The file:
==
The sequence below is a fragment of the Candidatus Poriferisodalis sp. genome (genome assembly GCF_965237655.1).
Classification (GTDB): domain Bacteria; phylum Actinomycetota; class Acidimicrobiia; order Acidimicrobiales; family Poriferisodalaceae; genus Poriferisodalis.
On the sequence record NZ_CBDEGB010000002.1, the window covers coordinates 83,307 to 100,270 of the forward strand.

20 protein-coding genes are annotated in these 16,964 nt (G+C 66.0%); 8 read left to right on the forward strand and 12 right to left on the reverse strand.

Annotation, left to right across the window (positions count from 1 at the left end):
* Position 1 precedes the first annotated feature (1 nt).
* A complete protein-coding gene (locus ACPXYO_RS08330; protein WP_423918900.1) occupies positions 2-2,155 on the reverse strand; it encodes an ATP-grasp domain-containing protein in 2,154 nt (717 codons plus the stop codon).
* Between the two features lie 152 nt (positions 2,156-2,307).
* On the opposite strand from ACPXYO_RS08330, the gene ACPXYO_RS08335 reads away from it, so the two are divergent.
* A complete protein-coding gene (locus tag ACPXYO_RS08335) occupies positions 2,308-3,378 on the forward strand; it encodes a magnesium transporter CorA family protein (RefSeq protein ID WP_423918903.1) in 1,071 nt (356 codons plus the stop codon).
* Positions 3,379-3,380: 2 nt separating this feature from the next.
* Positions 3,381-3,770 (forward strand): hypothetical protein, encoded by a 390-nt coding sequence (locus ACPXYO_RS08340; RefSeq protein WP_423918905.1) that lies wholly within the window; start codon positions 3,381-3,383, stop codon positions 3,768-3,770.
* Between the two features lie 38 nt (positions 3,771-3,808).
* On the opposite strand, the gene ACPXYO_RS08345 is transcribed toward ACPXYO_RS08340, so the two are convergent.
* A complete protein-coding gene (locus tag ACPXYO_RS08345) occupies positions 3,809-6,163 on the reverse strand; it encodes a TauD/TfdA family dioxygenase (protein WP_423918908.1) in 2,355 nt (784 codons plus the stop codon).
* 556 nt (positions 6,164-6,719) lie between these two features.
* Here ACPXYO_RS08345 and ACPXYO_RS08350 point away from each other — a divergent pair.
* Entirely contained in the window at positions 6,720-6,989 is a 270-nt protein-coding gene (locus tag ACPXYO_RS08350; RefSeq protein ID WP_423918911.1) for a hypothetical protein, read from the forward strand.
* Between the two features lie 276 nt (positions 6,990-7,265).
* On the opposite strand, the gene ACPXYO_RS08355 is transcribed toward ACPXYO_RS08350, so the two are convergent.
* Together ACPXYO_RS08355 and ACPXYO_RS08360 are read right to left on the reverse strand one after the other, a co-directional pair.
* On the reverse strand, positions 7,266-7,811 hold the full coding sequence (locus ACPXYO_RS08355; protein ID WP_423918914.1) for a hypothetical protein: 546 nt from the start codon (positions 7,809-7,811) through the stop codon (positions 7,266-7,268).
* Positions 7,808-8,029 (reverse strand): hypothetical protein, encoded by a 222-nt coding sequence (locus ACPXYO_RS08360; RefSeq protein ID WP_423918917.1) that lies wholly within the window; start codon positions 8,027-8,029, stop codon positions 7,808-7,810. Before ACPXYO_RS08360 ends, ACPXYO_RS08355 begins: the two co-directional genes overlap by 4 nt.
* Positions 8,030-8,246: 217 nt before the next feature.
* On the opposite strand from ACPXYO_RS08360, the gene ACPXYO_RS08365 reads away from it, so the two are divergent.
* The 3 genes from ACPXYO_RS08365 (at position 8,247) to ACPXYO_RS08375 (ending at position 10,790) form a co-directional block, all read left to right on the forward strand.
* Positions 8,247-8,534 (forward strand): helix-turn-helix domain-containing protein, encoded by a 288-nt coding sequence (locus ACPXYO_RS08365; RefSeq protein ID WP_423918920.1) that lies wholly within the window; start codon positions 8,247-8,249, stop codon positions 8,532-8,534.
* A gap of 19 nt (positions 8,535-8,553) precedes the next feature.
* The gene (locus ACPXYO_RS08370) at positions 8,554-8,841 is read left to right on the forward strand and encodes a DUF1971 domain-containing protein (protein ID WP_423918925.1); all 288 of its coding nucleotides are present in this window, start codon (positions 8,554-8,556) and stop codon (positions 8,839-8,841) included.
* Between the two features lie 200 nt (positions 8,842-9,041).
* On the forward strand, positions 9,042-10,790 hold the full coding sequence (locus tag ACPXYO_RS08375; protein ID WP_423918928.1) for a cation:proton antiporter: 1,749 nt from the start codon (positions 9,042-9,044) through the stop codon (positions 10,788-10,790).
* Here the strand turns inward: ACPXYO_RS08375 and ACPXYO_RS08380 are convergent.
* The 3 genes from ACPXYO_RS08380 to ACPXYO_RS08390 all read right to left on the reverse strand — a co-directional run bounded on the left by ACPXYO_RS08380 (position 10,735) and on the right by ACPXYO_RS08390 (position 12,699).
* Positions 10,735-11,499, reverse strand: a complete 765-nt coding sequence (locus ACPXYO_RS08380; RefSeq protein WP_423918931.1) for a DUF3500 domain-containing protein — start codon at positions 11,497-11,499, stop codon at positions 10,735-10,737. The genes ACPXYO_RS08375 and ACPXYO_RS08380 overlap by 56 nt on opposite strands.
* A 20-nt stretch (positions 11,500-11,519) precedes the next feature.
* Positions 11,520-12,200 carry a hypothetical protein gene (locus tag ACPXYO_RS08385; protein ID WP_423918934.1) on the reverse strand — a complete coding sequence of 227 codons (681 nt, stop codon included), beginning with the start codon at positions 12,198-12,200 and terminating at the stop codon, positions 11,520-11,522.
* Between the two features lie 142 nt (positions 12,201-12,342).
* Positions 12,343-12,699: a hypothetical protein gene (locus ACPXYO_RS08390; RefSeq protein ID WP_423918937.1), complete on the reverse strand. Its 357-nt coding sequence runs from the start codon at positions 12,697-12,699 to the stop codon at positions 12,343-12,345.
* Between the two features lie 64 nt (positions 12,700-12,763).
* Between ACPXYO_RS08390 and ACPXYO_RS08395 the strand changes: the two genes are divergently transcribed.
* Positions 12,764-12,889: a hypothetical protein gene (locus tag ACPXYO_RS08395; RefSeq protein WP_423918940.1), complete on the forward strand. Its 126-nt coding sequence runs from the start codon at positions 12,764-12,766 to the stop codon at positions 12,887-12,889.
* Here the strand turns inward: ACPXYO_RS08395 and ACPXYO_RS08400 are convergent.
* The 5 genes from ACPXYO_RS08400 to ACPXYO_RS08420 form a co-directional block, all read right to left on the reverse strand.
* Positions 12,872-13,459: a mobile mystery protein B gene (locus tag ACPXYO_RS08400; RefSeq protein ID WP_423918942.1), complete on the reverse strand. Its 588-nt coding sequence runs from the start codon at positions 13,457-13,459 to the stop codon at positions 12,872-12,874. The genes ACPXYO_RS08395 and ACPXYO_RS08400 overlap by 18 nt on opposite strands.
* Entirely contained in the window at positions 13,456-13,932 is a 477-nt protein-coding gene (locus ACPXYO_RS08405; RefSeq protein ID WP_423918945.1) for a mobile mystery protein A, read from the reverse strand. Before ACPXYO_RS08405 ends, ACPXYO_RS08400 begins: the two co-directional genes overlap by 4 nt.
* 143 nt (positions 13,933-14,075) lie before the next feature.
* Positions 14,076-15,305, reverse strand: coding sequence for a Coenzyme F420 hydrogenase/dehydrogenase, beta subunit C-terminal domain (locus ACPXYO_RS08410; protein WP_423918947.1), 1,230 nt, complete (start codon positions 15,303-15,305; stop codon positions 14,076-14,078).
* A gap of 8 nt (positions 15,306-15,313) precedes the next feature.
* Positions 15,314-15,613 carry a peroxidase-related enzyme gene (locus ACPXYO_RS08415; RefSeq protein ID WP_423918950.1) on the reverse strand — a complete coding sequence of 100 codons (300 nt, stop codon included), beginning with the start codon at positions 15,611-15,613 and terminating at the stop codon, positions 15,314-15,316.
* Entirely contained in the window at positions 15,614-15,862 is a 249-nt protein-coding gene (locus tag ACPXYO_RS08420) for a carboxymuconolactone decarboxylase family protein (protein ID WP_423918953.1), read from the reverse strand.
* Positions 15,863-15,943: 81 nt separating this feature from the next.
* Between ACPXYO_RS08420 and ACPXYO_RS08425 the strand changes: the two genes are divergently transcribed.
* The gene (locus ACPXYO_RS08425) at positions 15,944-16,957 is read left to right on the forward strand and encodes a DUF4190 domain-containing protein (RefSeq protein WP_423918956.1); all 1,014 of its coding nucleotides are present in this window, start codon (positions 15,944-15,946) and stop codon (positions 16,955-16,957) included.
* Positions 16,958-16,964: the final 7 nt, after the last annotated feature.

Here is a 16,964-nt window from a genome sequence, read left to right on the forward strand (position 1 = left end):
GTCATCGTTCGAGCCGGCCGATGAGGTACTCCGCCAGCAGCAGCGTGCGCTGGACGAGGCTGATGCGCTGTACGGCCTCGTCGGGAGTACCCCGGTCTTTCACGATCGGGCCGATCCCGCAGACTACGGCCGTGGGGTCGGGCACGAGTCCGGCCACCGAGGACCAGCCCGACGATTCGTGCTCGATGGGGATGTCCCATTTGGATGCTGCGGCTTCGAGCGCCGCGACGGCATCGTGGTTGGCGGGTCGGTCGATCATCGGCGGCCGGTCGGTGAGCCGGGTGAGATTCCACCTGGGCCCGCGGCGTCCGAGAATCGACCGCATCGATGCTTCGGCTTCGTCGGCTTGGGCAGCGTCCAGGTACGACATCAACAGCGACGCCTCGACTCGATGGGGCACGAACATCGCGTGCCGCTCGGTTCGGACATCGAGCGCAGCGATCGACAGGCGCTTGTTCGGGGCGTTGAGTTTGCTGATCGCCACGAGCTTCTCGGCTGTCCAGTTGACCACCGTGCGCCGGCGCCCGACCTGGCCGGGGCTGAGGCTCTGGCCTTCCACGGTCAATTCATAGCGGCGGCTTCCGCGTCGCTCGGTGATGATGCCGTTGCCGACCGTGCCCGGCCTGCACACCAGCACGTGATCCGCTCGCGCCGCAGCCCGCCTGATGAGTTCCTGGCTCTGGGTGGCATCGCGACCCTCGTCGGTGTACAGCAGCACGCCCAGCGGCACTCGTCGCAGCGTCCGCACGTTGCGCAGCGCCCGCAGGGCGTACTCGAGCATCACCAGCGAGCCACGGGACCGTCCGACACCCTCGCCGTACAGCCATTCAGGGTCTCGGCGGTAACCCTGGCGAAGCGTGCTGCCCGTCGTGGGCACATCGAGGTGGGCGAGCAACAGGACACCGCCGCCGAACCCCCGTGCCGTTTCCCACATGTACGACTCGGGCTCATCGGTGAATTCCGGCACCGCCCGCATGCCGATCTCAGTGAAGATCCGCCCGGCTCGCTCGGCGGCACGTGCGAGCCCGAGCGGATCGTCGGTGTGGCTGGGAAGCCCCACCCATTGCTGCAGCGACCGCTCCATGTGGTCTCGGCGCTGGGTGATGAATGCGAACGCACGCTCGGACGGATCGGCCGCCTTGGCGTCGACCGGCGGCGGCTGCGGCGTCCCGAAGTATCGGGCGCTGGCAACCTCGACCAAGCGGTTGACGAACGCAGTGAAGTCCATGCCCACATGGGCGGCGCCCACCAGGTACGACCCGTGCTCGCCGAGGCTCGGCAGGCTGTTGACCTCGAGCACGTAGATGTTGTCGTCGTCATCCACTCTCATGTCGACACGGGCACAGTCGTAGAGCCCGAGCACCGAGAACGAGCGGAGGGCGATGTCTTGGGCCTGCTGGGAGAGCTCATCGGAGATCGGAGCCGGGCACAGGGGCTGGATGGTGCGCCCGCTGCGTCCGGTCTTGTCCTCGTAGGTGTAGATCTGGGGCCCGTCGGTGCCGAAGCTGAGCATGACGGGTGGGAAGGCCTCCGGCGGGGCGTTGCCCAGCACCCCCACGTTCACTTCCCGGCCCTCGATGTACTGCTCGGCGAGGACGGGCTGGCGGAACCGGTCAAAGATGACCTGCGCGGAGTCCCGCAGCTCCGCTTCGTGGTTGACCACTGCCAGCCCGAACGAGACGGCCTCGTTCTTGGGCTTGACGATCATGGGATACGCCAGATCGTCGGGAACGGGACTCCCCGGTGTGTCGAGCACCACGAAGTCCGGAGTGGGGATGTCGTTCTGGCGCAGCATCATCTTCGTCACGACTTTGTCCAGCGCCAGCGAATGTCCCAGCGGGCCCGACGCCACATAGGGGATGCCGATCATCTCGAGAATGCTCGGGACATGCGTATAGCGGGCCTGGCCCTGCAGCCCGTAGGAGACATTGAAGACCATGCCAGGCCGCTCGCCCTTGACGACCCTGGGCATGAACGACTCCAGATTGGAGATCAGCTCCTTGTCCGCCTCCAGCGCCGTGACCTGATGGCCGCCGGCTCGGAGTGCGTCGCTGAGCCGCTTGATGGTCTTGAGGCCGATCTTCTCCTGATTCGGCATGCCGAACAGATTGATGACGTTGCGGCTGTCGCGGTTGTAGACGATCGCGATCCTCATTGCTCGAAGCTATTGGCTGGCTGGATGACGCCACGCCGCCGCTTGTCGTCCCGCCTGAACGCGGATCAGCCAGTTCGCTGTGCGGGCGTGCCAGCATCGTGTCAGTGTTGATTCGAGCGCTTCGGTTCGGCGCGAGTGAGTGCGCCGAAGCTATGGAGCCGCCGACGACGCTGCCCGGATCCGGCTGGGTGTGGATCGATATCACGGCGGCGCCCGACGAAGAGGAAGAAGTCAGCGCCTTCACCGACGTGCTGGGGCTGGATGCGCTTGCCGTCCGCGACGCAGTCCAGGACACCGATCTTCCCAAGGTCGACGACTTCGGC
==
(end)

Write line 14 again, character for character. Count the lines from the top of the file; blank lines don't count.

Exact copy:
* On the opposite strand, the gene ACPXYO_RS08345 is transcribed toward ACPXYO_RS08340, so the two are convergent.